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Rhetorical uses of justice and international (re-)organization - Developing countries and the WTO world trade rounds

Henrik Schillinger
University of Duisburg-Essen
Henrik Schillinger
University of Duisburg-Essen
Open Panel

Abstract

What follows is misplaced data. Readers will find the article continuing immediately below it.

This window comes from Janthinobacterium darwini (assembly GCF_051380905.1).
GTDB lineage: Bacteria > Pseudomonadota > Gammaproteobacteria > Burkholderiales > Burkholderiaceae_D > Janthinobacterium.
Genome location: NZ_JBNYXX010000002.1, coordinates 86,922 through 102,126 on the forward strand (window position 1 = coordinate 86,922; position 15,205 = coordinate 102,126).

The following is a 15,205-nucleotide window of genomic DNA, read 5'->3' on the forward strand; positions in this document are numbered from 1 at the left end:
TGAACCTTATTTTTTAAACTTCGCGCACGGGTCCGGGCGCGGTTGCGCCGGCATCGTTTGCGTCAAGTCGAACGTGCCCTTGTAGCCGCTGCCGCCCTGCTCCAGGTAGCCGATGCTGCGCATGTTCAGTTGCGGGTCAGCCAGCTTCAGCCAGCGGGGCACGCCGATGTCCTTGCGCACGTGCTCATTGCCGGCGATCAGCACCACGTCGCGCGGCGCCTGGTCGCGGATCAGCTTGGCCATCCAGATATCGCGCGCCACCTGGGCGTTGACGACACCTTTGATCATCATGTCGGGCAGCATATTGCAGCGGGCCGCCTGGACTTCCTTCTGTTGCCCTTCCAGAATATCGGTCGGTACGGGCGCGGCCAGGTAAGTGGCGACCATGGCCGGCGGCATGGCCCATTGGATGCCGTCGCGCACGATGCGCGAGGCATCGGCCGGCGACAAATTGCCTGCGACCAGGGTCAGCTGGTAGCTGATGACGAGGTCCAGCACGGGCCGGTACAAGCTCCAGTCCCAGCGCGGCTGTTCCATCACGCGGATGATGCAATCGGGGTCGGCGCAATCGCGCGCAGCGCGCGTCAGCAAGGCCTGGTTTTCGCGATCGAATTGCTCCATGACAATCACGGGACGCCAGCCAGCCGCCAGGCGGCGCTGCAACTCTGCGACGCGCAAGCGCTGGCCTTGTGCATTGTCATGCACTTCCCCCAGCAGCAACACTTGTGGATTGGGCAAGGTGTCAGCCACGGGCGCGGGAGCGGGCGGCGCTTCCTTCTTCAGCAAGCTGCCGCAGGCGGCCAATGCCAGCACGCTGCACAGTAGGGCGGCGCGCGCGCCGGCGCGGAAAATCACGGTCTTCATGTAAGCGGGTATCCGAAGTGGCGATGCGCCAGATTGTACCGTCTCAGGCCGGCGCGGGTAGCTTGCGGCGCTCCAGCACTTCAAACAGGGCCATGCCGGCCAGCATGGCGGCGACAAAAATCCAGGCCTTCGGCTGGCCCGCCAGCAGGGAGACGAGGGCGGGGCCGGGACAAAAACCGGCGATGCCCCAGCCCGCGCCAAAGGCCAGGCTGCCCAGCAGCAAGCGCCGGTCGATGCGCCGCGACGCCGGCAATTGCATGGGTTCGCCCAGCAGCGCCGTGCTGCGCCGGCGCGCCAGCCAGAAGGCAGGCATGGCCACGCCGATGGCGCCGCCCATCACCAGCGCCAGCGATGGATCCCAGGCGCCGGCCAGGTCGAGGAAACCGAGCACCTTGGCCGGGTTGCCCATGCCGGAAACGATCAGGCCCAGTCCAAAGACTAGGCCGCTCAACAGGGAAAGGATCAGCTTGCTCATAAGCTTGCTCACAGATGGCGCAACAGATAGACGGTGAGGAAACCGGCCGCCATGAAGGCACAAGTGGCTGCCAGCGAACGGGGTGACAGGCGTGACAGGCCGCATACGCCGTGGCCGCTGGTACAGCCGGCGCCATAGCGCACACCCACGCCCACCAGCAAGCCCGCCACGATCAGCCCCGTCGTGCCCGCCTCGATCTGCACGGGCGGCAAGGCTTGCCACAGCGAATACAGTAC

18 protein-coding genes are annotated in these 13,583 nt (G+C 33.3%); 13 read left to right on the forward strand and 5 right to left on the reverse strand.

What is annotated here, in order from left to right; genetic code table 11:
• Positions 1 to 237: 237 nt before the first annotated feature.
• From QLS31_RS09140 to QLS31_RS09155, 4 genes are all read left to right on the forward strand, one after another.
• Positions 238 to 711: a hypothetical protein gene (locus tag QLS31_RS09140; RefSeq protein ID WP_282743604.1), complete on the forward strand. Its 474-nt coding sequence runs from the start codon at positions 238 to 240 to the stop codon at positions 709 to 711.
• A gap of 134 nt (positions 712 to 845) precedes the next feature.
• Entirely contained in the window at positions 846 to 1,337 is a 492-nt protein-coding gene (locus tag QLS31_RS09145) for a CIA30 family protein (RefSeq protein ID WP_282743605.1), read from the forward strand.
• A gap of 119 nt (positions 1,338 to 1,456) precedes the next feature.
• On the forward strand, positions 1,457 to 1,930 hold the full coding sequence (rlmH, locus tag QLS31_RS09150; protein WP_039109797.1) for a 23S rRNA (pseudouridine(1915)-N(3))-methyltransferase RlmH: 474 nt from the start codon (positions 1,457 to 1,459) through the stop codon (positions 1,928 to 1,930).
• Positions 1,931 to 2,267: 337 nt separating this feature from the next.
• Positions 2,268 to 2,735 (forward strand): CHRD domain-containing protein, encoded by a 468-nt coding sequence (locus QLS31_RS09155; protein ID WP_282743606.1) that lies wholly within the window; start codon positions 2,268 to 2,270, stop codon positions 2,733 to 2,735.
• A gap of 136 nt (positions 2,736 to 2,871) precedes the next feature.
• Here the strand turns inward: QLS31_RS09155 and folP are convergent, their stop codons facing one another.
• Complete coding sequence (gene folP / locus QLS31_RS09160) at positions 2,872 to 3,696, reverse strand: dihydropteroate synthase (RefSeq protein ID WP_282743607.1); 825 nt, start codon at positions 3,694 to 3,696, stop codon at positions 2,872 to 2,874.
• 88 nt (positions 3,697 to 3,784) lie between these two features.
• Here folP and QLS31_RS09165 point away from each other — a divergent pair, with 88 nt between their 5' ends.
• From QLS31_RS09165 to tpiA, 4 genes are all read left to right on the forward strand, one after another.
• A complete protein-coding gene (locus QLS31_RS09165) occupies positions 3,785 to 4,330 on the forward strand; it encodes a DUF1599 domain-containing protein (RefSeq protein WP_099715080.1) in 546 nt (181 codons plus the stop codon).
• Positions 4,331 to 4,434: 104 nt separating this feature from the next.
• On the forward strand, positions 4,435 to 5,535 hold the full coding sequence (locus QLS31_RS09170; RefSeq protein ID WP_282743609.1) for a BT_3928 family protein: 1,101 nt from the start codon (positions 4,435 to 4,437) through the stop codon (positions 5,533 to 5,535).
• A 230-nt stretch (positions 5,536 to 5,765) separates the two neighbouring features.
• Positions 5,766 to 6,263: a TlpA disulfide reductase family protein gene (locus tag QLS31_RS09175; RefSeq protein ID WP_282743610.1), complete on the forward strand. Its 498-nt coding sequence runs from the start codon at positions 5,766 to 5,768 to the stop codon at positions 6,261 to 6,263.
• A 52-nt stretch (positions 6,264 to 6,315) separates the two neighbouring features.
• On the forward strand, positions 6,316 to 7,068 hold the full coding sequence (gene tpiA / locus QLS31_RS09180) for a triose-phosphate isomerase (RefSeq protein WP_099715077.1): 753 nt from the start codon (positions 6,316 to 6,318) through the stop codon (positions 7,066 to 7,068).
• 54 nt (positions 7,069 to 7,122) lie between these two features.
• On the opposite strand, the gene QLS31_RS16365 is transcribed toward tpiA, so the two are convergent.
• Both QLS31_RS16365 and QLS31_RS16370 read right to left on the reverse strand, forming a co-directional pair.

Arguments appealing to justice are abundant in contexts of international organization. Assuming that appeals to justice are not mere idiosyncratic talk but are employed by actors for strategic reasons, the paper investigates the possible political avails of references to justice in international negotiations. Existing approaches (rational-institutional, constructivist, deliberative, consistent constructivist) to the study of norms in IR base the rhetorical effectiveness of justice arguments on a shared understanding of justice and its requirements as a norm. However, justice is theoretically ''undecidable'' and empirically contested and thus requires a broader analytical view which accommodates its alleged political functionality and its normative indeterminacy. The paper proposes to treat justice as an ''empty signifier'' (as ‘justice’), i.e. as a rhetorical symbol which relates political positions to an indeterminate common good. A discussion of the WTO rounds of trade negotiations reveals and demonstrates the political function of ‘justice’ as an empty signifier. As a rhetorical symbol, ‘justice’ assumes two political functions by providing the broadest possible common denominator in international negotiations – not despite but because of its lack of determinate meaning: Firstly, it facilitates coalition-building between unlikely partners as shown by the emergence of developing country coalitions in the course of the Doha round of negotiations. Secondly, ‘justice’ induces regime change and a re-politicization of established organization by offering an inroad for formerly marginalized concerns as demonstrated by the shift in the WTO’s agenda to include development concerns to the "Doha Development Round". By considering the political functions of ‘justice’, the paper draws attention to the transformative and possibly even disruptive force of norms as rhetorical symbols for international organization both as a process as well as an institutional framework.